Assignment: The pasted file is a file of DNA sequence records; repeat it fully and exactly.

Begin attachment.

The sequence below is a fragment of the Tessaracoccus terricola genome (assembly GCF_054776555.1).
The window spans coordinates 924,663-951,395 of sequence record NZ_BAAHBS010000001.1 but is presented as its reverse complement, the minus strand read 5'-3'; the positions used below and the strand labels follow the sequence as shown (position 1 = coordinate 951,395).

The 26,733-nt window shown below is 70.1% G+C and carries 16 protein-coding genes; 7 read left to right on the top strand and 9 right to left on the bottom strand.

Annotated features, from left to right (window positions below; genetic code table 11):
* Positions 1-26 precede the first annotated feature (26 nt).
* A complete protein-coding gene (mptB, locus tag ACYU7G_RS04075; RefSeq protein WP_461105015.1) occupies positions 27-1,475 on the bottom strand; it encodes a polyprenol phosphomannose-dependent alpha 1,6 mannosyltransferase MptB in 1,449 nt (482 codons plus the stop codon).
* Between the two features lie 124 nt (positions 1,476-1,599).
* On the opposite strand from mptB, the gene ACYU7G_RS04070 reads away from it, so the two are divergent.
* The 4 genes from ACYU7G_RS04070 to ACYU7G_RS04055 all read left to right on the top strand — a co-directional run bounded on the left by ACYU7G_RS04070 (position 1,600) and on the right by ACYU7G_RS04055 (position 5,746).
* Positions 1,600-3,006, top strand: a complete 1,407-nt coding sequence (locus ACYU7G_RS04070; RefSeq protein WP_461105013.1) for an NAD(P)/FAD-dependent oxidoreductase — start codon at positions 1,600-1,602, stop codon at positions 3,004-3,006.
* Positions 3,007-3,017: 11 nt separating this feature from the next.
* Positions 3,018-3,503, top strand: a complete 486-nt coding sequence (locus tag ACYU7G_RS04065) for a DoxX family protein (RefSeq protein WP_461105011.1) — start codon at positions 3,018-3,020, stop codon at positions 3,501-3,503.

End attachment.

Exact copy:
The sequence below is a fragment of the Tessaracoccus terricola genome (assembly GCF_054776555.1).
The window spans coordinates 924,663-951,395 of sequence record NZ_BAAHBS010000001.1 but is presented as its reverse complement, the minus strand read 5'-3'; the positions used below and the strand labels follow the sequence as shown (position 1 = coordinate 951,395).

The 26,733-nt window shown below is 70.1% G+C and carries 16 protein-coding genes; 7 read left to right on the top strand and 9 right to left on the bottom strand.

Annotated features, from left to right (window positions below; genetic code table 11):
* Positions 1-26 precede the first annotated feature (26 nt).
* A complete protein-coding gene (mptB, locus tag ACYU7G_RS04075; RefSeq protein WP_461105015.1) occupies positions 27-1,475 on the bottom strand; it encodes a polyprenol phosphomannose-dependent alpha 1,6 mannosyltransferase MptB in 1,449 nt (482 codons plus the stop codon).
* Between the two features lie 124 nt (positions 1,476-1,599).
* On the opposite strand from mptB, the gene ACYU7G_RS04070 reads away from it, so the two are divergent.
* The 4 genes from ACYU7G_RS04070 to ACYU7G_RS04055 all read left to right on the top strand — a co-directional run bounded on the left by ACYU7G_RS04070 (position 1,600) and on the right by ACYU7G_RS04055 (position 5,746).
* Positions 1,600-3,006, top strand: a complete 1,407-nt coding sequence (locus ACYU7G_RS04070; RefSeq protein WP_461105013.1) for an NAD(P)/FAD-dependent oxidoreductase — start codon at positions 1,600-1,602, stop codon at positions 3,004-3,006.
* Positions 3,007-3,017: 11 nt separating this feature from the next.
* Positions 3,018-3,503, top strand: a complete 486-nt coding sequence (locus tag ACYU7G_RS04065) for a DoxX family protein (RefSeq protein WP_461105011.1) — start codon at positions 3,018-3,020, stop codon at positions 3,501-3,503.